No, it was actually surprisingly easy. All the elements of tragedy were there already and, in many ways, the story wrote itself. The triumphant opening night of The Importance of Being Earnest was 14th February 1895 and the zenith of Oscar Wilde’s career. Yet, within 100 days he had been through three trials and was sentenced to two years hard labour. Outside of the works of Sophocles and Shakespeare, I can’t think of a more dizzying fall from grace and yet this story is completely true. Many real events are better than anything we could have come up with. For example, when Wilde was finally convicted, The Importance of Being Earnest was forced to close and was replaced by a play called The Triumph of the Philistines. A more ironic comment on the trials, it would be impossible to invent!
You talk about showing audiences the real Oscar Wilde for the first time. Was that always the main intention?
No, the original intention was to give an honest account of what happened during the so-called “trials of the century”. In doing that, Wilde naturally takes centre stage and manages to destroy himself in the process. We tend to think of him as being perfectly assured and in total control of language. However, during the trials, we can hear his actual words spoken under pressure and up against the ropes. He stumbles, evades and occasionally descends into incoherence. He is by turns arrogant, playful, capricious, naïve, disarmingly frank and frequently very amusing. Perhaps the Old Bailey was not the best place to be funny! Certainly, this is a Wilde I had never encountered before and it’s intriguing to experience him as a fully rounded, flawed and contrary human being.
What led to your decision to place the audience in the ringside seat of the court?
The lawyers for the defence and prosecution address the jury throughout so it made perfect sense for that to be a direct address to the audience. It places them right in the heart of the action and allows them to weigh up for themselves the evidence. The show raises important questions in the audience’s minds about individual liberty, sexual exploitation and the role of the establishment in bringing Wilde down. They can judge for themselves if Oscar is hero or villain, saint or sinner, victim or fool. As he said himself, “the truth is rarely pure and never simple”.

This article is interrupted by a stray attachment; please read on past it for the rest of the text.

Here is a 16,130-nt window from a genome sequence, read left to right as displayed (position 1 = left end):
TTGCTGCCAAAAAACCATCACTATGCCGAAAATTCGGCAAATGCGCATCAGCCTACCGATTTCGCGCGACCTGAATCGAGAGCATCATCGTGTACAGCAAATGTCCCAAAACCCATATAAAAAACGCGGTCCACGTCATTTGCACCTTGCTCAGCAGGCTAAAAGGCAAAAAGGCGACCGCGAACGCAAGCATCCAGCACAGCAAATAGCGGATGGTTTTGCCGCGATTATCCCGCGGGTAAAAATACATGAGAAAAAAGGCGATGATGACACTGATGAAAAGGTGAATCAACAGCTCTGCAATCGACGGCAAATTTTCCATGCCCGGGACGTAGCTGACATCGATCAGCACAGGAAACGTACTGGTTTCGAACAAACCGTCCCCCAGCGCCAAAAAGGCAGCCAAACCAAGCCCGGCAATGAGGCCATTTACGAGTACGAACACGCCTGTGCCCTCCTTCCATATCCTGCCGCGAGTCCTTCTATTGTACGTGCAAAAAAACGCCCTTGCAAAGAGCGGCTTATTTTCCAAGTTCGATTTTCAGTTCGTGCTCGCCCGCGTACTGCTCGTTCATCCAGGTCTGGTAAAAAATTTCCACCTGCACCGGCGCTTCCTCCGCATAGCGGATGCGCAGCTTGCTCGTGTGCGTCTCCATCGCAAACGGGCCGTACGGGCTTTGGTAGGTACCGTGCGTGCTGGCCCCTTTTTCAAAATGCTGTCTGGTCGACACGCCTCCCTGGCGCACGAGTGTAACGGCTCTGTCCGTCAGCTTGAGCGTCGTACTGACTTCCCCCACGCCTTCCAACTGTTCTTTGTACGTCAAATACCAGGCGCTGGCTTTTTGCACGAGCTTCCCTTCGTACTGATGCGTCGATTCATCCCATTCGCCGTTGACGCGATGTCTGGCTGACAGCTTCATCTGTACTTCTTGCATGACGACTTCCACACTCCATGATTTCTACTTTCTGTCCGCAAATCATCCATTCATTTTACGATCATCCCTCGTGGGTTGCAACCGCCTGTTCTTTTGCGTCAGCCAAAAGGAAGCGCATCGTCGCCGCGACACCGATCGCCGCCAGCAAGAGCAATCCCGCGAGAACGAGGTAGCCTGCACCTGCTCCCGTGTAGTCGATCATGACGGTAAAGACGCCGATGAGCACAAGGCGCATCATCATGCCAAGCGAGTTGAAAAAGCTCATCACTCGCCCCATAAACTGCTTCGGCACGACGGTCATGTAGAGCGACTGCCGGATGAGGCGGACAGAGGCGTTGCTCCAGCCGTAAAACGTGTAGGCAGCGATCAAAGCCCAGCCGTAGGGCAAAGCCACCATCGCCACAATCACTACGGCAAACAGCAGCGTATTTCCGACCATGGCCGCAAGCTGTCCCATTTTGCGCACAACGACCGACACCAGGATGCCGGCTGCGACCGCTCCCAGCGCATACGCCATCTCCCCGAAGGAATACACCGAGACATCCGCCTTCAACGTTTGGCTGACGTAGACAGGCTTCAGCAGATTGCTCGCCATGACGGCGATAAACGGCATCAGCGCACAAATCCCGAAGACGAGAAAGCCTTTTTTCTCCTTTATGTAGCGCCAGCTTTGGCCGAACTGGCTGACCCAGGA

How did Wilde’s own theatre work influence your process and the staging of the play?
The Trials of Oscar Wilde begins with the opening night of The Importance of Being Earnest at the St James’s Theatre and it’s fascinating to read the play in light of the trials and the dark shadows surrounding Wilde at the time. Jack’s living of two lives (in town and in the country) surely mirrors the author’s dual identity as outwardly respectable married man and secret lover of men. We have used moments from Earnest in the play that directly seem to comment on the action in court. For example, Earnest begins with a long discussion about a cigarette case with a suspicious inscription. Many of the key pieces of evidence presented against Wilde in court were cigarette cases that he had had inscribed and given to young men. “Life imitates art far more than art imitates life” he said in the preface to Dorian Gray, and in his case, it is certainly true.
You make clear what happened to Wilde in 1895 is happening to LGBTQIA+ all over the world today. How important is it for you to acknowledge and reflect on our contemporary social context when working with historical subject matter? Can history ever just be history?
It is vitally important to make the link between then and now or it just becomes a museum piece of interest only to historians. Wilde’s work is studied on the national curriculum by millions of students but the story of his trial and conviction is still relatively unknown. It is a stain on the justice system of this country and set back the course of equal rights by 50 years. While a lot has changed in the UK since Wilde’s conviction in 1895, he was only officially pardoned in 2017 and his story feels incredibly relevant. The charity Stonewall estimates that there are 72 countries in the world where it is illegal to be gay and in eight of those it is punishable by death. Also, writers and artists who are thorns in the sides of the establishment are routinely arrested, tortured and even killed in countries such as Russia, China and Turkey so what happened to Wilde (and worse) is still happening today.
It’s not just in the context of civil rights that Wilde speaks to us today. He was an Irishman who spoke fluent French, as well as German, Greek and Italian. He was constantly looking to the continent for inspiration and new ideas. At a time when we are about to shut the door on cultural exchange with our European neighbours via the folly of Brexit, his words feel especially topical and comforting: “To disagree with three-fourths of the British public on all points is one of the first elements of sanity, one of the deepest consolations in all moments of spiritual doubt.”
Photo: David Bartholemew
The Trials of Oscar Wilde is at Greenwich Theatre from 2nd until 6th April 2019. For more information or to book visit the theatre’s website here.